Activity: External talk or presentation › Oral presentation
This paper explores serial production strategies and textual seriality in Hollywood cinema during the late 1980s and early 1990s. Focusing primarily on the production and promotion of John Hughes’ family films, including the Home Alone series (1990-1997), Dennis the Menace (1993), Baby’s Day Out (1994), I examine how Hughes exploited the commercial opportunities offered by serial approaches to both production and film narrative.
As a writer, director and producer, John Hughes played a significant role in two major Hollywood production trends: the teen movie cycle of the mid-1980s, and the family film cycle of the early 1990s. From the late 1980s onwards, he adopted a production strategy that utilized many of the features of serial film production. Through his Chicago-based production company, Hughes Entertainment, he sought to control and, arguably, to standardize the production of his screenplays, capitalizing on his prolific output as a scriptwriter. Although he depended on several major Hollywood distributors for financing, Hughes found that by reducing his reliance on their facilities and avoiding the interference of studio executives he could ensure relatively fast turnaround times on his productions and respond swiftly to proven audience demand.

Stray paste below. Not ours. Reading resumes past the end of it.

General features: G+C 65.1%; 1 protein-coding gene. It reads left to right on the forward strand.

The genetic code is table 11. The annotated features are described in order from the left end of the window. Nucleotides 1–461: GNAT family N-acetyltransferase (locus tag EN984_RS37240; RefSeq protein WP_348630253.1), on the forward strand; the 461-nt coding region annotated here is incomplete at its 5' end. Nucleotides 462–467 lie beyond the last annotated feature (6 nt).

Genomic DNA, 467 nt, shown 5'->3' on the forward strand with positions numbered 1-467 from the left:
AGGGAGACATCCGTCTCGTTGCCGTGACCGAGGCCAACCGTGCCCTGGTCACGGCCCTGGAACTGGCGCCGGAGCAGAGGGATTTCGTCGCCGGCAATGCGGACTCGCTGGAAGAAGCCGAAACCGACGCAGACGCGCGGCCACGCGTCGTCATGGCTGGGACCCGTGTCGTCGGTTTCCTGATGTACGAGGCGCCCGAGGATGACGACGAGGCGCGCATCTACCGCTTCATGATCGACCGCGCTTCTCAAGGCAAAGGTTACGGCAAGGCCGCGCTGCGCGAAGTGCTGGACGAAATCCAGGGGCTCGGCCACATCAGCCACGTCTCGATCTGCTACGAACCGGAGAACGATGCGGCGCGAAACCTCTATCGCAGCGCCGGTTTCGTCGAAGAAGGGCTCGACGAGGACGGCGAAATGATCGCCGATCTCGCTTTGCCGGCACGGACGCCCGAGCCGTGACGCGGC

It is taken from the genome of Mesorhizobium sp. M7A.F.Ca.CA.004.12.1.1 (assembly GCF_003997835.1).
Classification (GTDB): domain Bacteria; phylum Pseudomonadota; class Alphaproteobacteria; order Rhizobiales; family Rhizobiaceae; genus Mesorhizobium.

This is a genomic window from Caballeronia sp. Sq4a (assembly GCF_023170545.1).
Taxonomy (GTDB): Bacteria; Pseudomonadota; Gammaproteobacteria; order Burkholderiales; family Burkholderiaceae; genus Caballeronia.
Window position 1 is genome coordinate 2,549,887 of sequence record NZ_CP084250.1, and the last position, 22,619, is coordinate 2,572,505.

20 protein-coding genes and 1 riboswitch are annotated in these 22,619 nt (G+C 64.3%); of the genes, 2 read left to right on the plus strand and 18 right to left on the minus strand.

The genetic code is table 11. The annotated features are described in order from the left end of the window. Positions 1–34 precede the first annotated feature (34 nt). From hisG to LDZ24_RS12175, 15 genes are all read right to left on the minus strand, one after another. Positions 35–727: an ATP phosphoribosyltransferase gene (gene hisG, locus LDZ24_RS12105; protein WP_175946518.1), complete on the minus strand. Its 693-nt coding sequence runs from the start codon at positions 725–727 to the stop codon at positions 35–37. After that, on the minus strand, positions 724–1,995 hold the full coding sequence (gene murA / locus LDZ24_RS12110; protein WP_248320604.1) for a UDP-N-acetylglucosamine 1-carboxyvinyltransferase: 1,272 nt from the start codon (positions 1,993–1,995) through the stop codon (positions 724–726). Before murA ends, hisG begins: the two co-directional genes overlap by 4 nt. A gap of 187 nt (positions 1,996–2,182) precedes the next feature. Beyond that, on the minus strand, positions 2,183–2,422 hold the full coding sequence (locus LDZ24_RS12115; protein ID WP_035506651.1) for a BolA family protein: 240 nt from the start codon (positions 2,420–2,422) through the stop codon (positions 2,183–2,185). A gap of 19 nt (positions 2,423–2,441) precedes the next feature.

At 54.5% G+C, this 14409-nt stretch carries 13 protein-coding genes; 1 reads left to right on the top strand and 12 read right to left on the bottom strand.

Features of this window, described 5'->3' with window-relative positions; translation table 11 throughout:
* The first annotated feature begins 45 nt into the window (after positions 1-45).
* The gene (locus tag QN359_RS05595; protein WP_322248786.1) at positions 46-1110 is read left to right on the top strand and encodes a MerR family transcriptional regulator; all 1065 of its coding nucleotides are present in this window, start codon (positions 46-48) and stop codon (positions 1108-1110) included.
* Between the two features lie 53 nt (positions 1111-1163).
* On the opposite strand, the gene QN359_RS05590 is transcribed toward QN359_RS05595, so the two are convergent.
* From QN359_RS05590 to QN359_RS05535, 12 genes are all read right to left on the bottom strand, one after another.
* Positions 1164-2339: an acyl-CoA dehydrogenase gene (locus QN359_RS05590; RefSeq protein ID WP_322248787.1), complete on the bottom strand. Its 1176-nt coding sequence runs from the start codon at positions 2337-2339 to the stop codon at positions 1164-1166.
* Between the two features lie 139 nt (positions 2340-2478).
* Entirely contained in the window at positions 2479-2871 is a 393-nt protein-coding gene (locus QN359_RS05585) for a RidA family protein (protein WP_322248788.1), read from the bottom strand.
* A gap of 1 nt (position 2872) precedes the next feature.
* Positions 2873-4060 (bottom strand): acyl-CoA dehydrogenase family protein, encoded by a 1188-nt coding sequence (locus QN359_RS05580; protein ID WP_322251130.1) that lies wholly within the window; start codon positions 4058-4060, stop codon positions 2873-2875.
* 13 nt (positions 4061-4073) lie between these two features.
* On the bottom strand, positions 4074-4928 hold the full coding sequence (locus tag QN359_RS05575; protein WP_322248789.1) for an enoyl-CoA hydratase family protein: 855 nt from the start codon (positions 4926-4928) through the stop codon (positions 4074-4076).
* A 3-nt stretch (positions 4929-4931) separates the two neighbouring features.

Hughes’ ability to both shape and react to audience demand at a textual level was a major factor in his success as a commercial filmmaker. Time and again, he showed an aptitude for creating films that replicated successful formulas from his previous box office hits. Accordingly, this paper will examine how Hughes’ family films of the 1990s negotiate the demands for familiarity and novelty. It will also reflect on how this interplay between repetition and innovation was discussed in promotional discourses and in critical responses to the films. Drawing on an extensive range of primary sources, including trade journals, newspapers and publicity materials, this paper will provide new perspectives on the significance and operations of seriality in New Hollywood cinema.